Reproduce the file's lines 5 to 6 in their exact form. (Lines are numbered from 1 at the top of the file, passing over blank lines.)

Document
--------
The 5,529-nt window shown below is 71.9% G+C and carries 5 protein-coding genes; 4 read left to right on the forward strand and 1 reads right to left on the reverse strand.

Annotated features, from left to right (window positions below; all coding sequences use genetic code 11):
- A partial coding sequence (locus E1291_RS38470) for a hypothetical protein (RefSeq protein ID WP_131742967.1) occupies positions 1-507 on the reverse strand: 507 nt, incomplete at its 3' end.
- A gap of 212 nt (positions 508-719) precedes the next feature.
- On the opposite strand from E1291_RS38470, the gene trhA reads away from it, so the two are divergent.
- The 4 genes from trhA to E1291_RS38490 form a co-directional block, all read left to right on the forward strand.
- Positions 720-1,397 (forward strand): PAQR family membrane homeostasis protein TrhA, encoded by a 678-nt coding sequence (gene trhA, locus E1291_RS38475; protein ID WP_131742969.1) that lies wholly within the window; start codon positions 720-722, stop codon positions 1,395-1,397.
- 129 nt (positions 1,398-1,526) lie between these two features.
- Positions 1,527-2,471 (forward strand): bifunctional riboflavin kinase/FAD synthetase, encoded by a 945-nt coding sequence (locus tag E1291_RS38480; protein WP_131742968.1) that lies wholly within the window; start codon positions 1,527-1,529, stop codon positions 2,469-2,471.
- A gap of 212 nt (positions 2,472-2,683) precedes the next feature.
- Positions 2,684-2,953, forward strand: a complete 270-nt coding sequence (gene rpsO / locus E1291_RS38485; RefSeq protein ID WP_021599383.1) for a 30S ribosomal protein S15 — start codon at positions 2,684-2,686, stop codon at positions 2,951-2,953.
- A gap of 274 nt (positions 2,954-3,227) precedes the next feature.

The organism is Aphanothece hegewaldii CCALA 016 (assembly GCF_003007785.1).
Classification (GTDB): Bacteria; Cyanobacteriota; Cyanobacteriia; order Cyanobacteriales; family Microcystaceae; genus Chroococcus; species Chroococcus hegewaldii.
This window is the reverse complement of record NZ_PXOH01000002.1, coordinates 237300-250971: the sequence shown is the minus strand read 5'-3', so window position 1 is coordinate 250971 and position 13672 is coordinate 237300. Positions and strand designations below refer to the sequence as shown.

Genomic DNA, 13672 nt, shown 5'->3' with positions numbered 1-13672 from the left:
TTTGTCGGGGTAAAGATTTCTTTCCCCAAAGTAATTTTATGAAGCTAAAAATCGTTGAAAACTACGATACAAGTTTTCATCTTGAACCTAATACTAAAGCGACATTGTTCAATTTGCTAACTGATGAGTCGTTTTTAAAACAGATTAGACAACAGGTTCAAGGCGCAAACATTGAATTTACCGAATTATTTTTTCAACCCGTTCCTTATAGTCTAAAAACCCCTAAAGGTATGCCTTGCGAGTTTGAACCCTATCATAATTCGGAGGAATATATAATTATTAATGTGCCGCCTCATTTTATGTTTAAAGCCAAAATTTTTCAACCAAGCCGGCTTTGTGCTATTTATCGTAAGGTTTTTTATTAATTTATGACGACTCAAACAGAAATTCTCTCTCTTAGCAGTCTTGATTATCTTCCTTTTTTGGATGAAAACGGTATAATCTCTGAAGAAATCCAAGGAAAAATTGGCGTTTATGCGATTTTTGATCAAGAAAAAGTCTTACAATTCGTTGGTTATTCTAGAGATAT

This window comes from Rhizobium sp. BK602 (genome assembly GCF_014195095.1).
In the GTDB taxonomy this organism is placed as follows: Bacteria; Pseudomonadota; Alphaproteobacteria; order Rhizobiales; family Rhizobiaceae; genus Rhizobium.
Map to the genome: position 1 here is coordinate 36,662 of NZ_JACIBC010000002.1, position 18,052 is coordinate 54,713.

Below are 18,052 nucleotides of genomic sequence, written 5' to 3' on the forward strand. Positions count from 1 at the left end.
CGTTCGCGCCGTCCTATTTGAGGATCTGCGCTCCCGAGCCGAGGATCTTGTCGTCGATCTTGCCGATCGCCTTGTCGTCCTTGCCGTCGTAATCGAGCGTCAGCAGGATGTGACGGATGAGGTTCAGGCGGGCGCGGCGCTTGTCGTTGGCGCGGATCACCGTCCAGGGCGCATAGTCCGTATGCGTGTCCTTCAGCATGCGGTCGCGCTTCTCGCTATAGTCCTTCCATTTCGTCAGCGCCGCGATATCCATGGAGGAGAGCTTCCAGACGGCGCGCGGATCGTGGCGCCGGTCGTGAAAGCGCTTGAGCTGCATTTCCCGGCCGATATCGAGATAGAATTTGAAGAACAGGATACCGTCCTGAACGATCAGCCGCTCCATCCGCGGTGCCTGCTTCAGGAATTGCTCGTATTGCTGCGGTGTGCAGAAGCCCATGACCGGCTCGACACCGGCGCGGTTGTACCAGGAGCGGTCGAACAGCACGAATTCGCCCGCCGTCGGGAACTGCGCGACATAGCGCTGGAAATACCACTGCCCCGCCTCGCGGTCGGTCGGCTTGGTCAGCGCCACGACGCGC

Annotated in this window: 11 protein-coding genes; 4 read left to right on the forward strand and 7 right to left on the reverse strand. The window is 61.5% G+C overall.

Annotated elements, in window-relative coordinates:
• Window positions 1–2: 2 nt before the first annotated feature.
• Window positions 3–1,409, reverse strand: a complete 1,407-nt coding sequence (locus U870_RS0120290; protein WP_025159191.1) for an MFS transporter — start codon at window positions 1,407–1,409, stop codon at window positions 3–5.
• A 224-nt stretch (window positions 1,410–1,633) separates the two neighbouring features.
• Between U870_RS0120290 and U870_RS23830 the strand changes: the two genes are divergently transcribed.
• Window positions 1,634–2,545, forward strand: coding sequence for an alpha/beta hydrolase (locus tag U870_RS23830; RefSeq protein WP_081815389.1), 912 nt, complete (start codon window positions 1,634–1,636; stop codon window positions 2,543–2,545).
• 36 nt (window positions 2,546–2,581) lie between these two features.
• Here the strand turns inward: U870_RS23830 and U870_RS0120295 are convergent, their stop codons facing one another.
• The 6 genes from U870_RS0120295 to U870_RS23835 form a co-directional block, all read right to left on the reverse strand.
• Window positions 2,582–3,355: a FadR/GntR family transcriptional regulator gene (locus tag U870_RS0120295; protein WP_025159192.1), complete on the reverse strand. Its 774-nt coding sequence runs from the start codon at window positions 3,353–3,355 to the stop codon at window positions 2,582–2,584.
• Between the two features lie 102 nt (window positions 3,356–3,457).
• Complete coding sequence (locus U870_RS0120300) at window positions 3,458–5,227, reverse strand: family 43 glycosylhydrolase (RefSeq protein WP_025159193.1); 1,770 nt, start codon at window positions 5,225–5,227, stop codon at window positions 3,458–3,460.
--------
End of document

- On the opposite strand from E1291_RS38470, the gene trhA reads away from it, so the two are divergent.
- The 4 genes from trhA to E1291_RS38490 form a co-directional block, all read left to right on the forward strand.